Nearly twenty years after Seamus Heaney’s translation of Beowulf—and fifty years after the translation that continues to torment high school students around the world—there is a radical new verse translation of the epic poem by Maria Dahvana Headley, which brings to light elements that have never before been translated into English, recontextualizing the binary narrative of monsters and heroes into a tale in which the two categories often entwine, justice is rarely served, and dragons live among us.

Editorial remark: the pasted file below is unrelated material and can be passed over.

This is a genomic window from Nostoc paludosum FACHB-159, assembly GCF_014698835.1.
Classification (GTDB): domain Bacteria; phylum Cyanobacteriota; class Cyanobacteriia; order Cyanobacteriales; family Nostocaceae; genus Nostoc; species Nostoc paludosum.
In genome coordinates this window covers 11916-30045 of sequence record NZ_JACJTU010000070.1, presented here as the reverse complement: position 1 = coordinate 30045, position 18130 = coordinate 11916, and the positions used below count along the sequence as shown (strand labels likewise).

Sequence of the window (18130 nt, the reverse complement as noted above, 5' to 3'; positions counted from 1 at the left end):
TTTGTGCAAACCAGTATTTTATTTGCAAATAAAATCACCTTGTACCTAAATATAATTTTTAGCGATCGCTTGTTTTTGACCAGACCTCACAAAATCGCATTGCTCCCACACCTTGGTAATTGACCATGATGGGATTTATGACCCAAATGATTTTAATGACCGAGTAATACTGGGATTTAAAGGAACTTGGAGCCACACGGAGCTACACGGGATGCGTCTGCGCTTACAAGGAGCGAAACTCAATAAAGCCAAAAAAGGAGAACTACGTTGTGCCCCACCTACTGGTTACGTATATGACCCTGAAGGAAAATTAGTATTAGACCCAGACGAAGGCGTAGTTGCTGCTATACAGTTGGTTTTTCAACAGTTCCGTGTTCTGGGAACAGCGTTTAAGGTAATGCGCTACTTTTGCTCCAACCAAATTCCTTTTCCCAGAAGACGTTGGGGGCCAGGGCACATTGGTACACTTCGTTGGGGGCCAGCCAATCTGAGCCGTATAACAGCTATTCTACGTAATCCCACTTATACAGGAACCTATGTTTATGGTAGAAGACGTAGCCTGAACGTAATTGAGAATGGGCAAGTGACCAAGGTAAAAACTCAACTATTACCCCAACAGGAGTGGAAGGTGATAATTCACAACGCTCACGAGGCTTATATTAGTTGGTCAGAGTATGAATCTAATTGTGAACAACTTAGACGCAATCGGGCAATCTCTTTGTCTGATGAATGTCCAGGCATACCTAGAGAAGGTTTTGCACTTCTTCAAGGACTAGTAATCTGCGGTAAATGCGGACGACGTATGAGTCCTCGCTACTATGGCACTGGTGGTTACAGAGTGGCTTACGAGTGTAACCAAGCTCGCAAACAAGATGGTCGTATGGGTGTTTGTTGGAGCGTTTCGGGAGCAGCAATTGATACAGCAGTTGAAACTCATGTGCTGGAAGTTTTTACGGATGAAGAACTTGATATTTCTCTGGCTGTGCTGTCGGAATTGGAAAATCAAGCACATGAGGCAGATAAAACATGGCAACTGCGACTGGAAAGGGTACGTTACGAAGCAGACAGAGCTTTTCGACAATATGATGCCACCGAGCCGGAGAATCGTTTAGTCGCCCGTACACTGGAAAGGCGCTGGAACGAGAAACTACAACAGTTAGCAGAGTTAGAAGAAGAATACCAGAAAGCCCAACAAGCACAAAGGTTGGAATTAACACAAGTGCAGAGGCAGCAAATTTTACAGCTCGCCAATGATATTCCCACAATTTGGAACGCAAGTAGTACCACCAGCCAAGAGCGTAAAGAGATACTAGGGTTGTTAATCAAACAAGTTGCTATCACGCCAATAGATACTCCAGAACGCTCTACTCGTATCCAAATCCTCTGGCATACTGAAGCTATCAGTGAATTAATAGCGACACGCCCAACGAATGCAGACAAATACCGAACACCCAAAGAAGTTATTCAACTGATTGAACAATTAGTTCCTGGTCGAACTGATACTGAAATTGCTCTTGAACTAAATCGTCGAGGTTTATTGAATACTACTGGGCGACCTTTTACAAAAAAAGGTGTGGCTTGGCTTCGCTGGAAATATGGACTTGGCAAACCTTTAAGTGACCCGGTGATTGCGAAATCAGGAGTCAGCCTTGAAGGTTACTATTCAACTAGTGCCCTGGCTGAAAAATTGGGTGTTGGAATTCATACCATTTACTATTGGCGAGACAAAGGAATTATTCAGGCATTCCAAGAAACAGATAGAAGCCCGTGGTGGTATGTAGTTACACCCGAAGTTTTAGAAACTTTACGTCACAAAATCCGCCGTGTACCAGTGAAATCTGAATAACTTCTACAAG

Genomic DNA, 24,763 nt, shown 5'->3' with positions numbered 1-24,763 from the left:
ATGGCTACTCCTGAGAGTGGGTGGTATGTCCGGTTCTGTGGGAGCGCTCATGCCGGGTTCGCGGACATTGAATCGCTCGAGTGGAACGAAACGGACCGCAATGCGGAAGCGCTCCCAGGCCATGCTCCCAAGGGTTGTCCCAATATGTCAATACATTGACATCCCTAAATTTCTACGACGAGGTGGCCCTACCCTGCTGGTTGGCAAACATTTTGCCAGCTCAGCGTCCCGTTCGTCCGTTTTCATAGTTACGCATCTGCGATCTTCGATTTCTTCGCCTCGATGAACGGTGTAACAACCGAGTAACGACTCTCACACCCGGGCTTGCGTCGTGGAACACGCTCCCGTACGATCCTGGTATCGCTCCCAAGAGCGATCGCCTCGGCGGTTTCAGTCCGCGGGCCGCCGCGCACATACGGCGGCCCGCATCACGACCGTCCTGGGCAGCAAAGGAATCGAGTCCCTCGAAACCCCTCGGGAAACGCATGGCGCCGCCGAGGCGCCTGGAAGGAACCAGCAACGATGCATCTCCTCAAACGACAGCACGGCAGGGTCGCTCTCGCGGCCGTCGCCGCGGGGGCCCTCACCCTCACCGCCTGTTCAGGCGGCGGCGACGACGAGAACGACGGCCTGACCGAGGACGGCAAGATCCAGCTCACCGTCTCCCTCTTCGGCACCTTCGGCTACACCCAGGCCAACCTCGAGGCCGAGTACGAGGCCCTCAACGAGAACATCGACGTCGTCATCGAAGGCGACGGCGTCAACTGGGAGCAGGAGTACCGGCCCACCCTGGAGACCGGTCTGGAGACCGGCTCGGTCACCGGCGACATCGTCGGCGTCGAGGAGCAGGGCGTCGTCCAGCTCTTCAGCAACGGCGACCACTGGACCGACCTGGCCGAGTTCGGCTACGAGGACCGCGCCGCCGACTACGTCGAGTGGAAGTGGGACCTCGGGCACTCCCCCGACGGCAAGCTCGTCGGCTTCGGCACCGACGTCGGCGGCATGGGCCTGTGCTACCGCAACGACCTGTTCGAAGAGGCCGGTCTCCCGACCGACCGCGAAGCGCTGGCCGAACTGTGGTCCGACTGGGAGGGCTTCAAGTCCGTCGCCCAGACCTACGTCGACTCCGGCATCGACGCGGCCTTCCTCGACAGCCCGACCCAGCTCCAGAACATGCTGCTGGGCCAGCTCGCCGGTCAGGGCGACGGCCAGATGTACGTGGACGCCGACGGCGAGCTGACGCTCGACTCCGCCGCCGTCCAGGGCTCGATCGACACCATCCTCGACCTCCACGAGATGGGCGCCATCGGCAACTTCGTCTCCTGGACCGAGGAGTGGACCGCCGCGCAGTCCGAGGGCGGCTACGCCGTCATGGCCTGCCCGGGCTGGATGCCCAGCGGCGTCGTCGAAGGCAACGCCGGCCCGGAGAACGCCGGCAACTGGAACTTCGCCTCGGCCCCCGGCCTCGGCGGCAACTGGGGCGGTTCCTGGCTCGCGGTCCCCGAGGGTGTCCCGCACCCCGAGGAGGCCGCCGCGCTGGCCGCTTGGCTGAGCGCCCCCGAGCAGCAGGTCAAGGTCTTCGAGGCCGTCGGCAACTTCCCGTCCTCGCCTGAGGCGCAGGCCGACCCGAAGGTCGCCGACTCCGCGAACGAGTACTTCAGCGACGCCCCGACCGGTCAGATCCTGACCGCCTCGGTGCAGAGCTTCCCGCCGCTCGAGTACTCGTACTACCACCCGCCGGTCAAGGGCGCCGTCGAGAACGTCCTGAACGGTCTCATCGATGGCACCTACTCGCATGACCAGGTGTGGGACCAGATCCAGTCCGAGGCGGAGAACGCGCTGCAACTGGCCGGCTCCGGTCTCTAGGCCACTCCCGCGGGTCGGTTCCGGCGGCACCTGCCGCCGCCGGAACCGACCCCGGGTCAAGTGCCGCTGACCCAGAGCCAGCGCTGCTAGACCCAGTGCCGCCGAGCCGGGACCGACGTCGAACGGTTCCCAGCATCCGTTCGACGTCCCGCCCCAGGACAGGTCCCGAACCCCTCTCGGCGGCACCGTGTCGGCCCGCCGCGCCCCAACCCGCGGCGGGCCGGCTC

A man seeks to prove himself as a hero. A monster seeks silence in his territory. A warrior seeks to avenge her murdered son. A dragon ends it all. The familiar elements of the epic poem are seen with a novelist’s eye toward gender, genre, and history—Beowulf has always been a tale of entitlement and encroachment, powerful men seeking to become more powerful and one woman seeking justice for her child, but this version brings new context to an old story. While crafting her contemporary adaptation of Beowulf, Headley unearthed significant shifts lost over centuries of translation. This is a translation for the twenty-first century.